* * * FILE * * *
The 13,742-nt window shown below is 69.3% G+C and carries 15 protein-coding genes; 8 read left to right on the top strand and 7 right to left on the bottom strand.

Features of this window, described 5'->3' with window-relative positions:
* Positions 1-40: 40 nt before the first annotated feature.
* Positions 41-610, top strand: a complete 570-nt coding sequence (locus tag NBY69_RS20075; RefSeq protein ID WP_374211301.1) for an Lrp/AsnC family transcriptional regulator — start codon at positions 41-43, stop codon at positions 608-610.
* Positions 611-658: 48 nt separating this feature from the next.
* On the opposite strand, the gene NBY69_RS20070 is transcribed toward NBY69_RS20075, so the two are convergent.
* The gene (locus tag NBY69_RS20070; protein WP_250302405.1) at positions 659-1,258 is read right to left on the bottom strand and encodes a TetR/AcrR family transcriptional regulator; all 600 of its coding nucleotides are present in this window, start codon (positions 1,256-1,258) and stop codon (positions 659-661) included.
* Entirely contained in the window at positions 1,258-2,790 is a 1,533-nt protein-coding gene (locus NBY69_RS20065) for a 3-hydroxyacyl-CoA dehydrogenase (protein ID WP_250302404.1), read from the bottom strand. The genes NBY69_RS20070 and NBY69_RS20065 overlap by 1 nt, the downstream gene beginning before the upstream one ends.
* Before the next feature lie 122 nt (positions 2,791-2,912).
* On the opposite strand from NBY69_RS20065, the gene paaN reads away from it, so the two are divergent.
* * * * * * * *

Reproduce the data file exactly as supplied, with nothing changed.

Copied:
The 13,742-nt window shown below is 69.3% G+C and carries 15 protein-coding genes; 8 read left to right on the top strand and 7 right to left on the bottom strand.

Features of this window, described 5'->3' with window-relative positions:
* Positions 1-40: 40 nt before the first annotated feature.
* Positions 41-610, top strand: a complete 570-nt coding sequence (locus tag NBY69_RS20075; RefSeq protein ID WP_374211301.1) for an Lrp/AsnC family transcriptional regulator — start codon at positions 41-43, stop codon at positions 608-610.
* Positions 611-658: 48 nt separating this feature from the next.
* On the opposite strand, the gene NBY69_RS20070 is transcribed toward NBY69_RS20075, so the two are convergent.
* The gene (locus tag NBY69_RS20070; protein WP_250302405.1) at positions 659-1,258 is read right to left on the bottom strand and encodes a TetR/AcrR family transcriptional regulator; all 600 of its coding nucleotides are present in this window, start codon (positions 1,256-1,258) and stop codon (positions 659-661) included.
* Entirely contained in the window at positions 1,258-2,790 is a 1,533-nt protein-coding gene (locus NBY69_RS20065) for a 3-hydroxyacyl-CoA dehydrogenase (protein ID WP_250302404.1), read from the bottom strand. The genes NBY69_RS20070 and NBY69_RS20065 overlap by 1 nt, the downstream gene beginning before the upstream one ends.
* Before the next feature lie 122 nt (positions 2,791-2,912).
* On the opposite strand from NBY69_RS20065, the gene paaN reads away from it, so the two are divergent.